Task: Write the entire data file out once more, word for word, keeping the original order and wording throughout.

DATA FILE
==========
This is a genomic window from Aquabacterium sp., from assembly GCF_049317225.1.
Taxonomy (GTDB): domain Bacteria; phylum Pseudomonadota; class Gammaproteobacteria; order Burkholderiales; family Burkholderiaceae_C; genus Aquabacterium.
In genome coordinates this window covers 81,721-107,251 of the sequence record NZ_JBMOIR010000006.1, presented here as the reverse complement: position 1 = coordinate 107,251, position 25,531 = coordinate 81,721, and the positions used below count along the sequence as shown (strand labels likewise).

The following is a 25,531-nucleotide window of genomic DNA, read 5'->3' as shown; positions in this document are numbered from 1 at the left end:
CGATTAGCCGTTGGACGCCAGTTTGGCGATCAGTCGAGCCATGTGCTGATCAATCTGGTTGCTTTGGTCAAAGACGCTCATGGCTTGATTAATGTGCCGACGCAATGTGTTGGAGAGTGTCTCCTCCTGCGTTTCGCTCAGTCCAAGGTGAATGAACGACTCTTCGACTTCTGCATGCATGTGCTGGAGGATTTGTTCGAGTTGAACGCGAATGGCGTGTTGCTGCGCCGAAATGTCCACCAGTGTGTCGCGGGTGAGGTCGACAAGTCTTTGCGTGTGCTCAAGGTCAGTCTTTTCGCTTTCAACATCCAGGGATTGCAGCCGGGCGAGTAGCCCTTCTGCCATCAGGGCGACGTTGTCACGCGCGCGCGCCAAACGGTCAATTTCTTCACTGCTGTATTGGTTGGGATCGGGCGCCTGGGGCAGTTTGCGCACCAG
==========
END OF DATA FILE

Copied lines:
This is a genomic window from Aquabacterium sp., from assembly GCF_049317225.1.
Taxonomy (GTDB): domain Bacteria; phylum Pseudomonadota; class Gammaproteobacteria; order Burkholderiales; family Burkholderiaceae_C; genus Aquabacterium.
In genome coordinates this window covers 81,721-107,251 of the sequence record NZ_JBMOIR010000006.1, presented here as the reverse complement: position 1 = coordinate 107,251, position 25,531 = coordinate 81,721, and the positions used below count along the sequence as shown (strand labels likewise).

The following is a 25,531-nucleotide window of genomic DNA, read 5'->3' as shown; positions in this document are numbered from 1 at the left end:
CGATTAGCCGTTGGACGCCAGTTTGGCGATCAGTCGAGCCATGTGCTGATCAATCTGGTTGCTTTGGTCAAAGACGCTCATGGCTTGATTAATGTGCCGACGCAATGTGTTGGAGAGTGTCTCCTCCTGCGTTTCGCTCAGTCCAAGGTGAATGAACGACTCTTCGACTTCTGCATGCATGTGCTGGAGGATTTGTTCGAGTTGAACGCGAATGGCGTGTTGCTGCGCCGAAATGTCCACCAGTGTGTCGCGGGTGAGGTCGACAAGTCTTTGCGTGTGCTCAAGGTCAGTCTTTTCGCTTTCAACATCCAGGGATTGCAGCCGGGCGAGTAGCCCTTCTGCCATCAGGGCGACGTTGTCACGCGCGCGCGCCAAACGGTCAATTTCTTCACTGCTGTATTGGTTGGGATCGGGCGCCTGGGGCAGTTTGCGCACCAG